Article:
Tag Archive "sterling-ruby"

Terry Adkins, Aviarium, 2014, polyurethene and enamel

Whitney Biennial 2014 – Tough sledding through a hodgepodge with some gems

Like walking through a yard sale or grandma’s attic, the hodgepodge that is the Whitney Biennial 2014 is a a little sad. All that stuff made by 103 participants, collected and sitting there, clogs the space and makes the journey through the show like walking through the Armory Show, only without the aisles and missing the weirdly high art-fair energy.  Advice:  Start at the top and work your way down.  Fourth Floor – Curator Michelle Grabner It’s shocking, we know, but like everyone, we come to the Whitney Biennial looking for our favorites and hoping to be introduced to great ... More » »


Dirt on Delight at the ICA, for Ceramics Monthly, part 1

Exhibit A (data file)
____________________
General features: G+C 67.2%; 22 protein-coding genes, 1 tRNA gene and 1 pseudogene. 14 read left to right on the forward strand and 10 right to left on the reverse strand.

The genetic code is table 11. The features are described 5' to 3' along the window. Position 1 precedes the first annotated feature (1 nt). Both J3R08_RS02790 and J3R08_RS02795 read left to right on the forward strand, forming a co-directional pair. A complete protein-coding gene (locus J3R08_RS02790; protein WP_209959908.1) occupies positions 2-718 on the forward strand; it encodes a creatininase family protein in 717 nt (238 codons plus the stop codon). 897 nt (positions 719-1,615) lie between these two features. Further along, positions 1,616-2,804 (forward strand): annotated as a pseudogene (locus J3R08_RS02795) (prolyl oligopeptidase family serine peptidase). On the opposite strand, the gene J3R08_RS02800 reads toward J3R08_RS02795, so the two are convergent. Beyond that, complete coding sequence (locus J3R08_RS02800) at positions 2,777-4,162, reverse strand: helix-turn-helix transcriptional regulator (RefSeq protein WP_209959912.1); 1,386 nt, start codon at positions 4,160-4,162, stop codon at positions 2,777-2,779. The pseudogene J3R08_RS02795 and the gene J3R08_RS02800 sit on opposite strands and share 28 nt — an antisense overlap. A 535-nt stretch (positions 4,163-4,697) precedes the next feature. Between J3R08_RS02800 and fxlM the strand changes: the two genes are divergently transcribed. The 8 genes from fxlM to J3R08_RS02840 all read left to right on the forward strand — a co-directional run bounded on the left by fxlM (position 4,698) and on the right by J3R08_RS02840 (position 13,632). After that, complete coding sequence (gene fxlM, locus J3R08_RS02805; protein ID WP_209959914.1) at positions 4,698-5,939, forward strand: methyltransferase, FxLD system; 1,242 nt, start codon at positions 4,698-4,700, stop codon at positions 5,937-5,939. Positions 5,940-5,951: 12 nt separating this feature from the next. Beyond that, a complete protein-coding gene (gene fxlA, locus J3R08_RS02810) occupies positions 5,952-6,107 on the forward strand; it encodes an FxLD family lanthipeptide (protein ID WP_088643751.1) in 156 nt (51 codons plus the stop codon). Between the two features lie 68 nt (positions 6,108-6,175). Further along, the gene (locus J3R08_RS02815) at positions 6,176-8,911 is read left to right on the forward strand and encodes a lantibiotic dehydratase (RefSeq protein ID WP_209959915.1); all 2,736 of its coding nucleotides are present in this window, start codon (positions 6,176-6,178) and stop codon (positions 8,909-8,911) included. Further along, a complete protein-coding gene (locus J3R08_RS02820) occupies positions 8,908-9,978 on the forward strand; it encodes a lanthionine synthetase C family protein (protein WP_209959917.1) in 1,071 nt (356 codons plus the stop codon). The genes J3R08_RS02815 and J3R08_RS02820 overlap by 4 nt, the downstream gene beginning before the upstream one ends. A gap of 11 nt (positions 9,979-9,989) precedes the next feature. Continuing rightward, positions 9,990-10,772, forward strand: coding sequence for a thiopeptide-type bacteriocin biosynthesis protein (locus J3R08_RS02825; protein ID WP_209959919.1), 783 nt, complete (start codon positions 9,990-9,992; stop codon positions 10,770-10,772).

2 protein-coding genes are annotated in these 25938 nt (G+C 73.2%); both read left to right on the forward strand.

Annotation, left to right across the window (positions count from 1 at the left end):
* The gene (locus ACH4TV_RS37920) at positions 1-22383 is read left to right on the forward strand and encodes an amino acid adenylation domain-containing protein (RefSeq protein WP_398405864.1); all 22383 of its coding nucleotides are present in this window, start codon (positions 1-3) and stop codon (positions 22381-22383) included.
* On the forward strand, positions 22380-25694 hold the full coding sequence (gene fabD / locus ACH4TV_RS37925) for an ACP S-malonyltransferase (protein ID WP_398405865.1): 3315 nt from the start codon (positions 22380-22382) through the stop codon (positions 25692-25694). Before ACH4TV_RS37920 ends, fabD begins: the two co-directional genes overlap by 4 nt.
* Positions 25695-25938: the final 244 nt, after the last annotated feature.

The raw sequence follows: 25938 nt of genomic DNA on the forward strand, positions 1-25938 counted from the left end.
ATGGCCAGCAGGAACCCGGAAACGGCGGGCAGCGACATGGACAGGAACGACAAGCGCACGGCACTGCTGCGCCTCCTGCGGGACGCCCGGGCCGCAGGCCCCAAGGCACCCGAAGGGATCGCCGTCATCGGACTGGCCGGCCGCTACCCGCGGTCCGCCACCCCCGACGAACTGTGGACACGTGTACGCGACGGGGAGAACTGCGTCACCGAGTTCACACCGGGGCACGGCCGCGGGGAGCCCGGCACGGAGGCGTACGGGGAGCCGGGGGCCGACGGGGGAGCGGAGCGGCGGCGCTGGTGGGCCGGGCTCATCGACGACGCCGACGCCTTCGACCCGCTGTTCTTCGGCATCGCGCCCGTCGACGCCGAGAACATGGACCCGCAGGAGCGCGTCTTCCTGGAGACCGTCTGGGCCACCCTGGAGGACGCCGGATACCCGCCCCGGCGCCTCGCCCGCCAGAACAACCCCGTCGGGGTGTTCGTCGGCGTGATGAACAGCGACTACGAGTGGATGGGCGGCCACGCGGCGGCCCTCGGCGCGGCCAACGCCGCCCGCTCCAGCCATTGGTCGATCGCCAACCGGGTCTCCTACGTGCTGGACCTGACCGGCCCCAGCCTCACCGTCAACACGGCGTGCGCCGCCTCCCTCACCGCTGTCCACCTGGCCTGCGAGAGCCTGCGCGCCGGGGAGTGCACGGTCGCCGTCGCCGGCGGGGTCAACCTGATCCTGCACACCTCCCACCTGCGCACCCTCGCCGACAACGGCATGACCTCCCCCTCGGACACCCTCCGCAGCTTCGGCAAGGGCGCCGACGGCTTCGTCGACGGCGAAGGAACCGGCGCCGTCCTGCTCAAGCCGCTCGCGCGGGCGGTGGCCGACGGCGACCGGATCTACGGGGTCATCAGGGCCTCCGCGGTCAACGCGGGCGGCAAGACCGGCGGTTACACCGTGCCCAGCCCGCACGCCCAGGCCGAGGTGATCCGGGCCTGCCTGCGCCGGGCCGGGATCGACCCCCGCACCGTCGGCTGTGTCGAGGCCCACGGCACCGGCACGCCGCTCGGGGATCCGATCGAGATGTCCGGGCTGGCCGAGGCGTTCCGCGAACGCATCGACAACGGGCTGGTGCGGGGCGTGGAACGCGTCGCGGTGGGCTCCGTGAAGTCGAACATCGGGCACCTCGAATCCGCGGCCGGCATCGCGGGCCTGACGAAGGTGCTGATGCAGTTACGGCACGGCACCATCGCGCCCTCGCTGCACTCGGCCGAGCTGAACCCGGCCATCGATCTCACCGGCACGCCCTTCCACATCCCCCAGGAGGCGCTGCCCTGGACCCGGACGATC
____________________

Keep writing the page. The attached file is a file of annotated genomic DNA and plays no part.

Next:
[My review of the clay exhibit Dirt on Delight at the ICA was written for Ceramics Monthly, and appears in the March 2009 issue. This is part one of two parts. Roberta also wrote a Weekly Update on the show]. The bitter cold didn’t deter the more than 600 people who attended the opening of a major clay exhibit at the Philadelphia Institute of Contemporary Art. The exhibit, “Dirt on Delight: Impulses that Form Clay” is worth braving the elements–a chance to view a stunning variety of contemporary clay sculptures and some earlier clay sculpture that influenced the more recent ... More » »

Weekly Update – ICA’s Dirt on Delight is sexy and great

This week’s Weekly has my review of Dirt on Delight at ICA. Below is my copy with some pictures. Robert Arneson Lustred Rose, 1966 glazed ceramic 29×60 1/2 x 28″ From earthly delights in clay to pithy word art and a cerebral video animation, ICA’s Spring shows are bon bons of creamy goodness, crunchy ideas and beautiful packaging. Kathy Butterly speaking about her sexy pots at ICA’s opening. The big downstairs show, Dirt on Delight, commands attention by sheer volume of gorgeousness on display.  The survey of sculptural clay brings together 22 artists breaking ground in the traditional craft material.  ... More » »